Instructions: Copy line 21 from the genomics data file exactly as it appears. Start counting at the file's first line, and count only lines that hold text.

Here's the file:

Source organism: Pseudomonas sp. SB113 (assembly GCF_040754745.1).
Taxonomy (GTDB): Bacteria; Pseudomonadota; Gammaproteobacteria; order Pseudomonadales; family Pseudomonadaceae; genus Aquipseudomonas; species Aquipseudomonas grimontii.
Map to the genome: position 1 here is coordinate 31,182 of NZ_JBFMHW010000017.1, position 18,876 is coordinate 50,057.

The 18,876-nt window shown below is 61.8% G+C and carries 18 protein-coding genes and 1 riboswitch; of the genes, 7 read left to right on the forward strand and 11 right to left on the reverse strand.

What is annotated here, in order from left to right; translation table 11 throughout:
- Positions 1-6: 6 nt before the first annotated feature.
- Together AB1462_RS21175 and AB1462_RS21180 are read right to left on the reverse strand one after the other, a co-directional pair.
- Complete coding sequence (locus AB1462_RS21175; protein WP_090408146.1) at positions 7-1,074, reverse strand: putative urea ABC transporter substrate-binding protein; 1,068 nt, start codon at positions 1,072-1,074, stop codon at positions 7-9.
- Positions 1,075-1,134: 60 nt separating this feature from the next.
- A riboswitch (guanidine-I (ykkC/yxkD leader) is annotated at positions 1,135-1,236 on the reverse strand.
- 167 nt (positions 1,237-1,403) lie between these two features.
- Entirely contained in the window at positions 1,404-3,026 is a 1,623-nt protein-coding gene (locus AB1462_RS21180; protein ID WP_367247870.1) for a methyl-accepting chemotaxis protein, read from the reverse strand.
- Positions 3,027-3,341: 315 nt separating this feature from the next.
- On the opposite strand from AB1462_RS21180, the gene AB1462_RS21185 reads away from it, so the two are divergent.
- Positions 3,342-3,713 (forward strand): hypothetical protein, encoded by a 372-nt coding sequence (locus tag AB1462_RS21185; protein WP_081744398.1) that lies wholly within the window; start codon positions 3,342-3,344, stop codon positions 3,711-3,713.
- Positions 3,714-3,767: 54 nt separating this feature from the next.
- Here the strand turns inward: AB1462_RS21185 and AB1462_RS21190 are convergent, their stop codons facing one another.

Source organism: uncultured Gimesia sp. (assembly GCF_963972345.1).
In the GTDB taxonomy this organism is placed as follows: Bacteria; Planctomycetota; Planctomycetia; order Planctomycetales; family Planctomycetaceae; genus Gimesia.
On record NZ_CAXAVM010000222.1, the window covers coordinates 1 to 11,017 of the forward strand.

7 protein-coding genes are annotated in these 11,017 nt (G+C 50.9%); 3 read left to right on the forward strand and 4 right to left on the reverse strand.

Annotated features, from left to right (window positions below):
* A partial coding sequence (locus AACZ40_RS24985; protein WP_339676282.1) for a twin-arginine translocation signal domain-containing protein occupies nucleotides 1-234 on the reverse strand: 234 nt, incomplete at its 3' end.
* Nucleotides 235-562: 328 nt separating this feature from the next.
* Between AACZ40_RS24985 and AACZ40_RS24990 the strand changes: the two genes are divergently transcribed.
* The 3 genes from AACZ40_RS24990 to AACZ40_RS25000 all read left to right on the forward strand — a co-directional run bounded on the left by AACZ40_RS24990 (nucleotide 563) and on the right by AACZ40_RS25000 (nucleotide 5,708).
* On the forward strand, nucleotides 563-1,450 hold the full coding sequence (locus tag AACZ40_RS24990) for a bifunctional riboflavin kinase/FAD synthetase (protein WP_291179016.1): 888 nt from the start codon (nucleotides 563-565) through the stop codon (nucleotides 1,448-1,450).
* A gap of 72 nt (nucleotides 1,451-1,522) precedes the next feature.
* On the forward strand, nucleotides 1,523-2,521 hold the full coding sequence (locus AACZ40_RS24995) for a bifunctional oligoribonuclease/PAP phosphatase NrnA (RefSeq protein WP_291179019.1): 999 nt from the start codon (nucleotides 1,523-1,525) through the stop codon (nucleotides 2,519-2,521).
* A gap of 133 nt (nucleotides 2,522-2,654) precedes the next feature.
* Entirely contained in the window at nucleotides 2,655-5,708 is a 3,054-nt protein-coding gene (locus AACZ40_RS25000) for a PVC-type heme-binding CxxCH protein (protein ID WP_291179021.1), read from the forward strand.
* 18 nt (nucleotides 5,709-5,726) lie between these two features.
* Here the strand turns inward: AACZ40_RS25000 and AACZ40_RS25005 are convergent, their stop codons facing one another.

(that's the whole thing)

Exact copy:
7 protein-coding genes are annotated in these 11,017 nt (G+C 50.9%); 3 read left to right on the forward strand and 4 right to left on the reverse strand.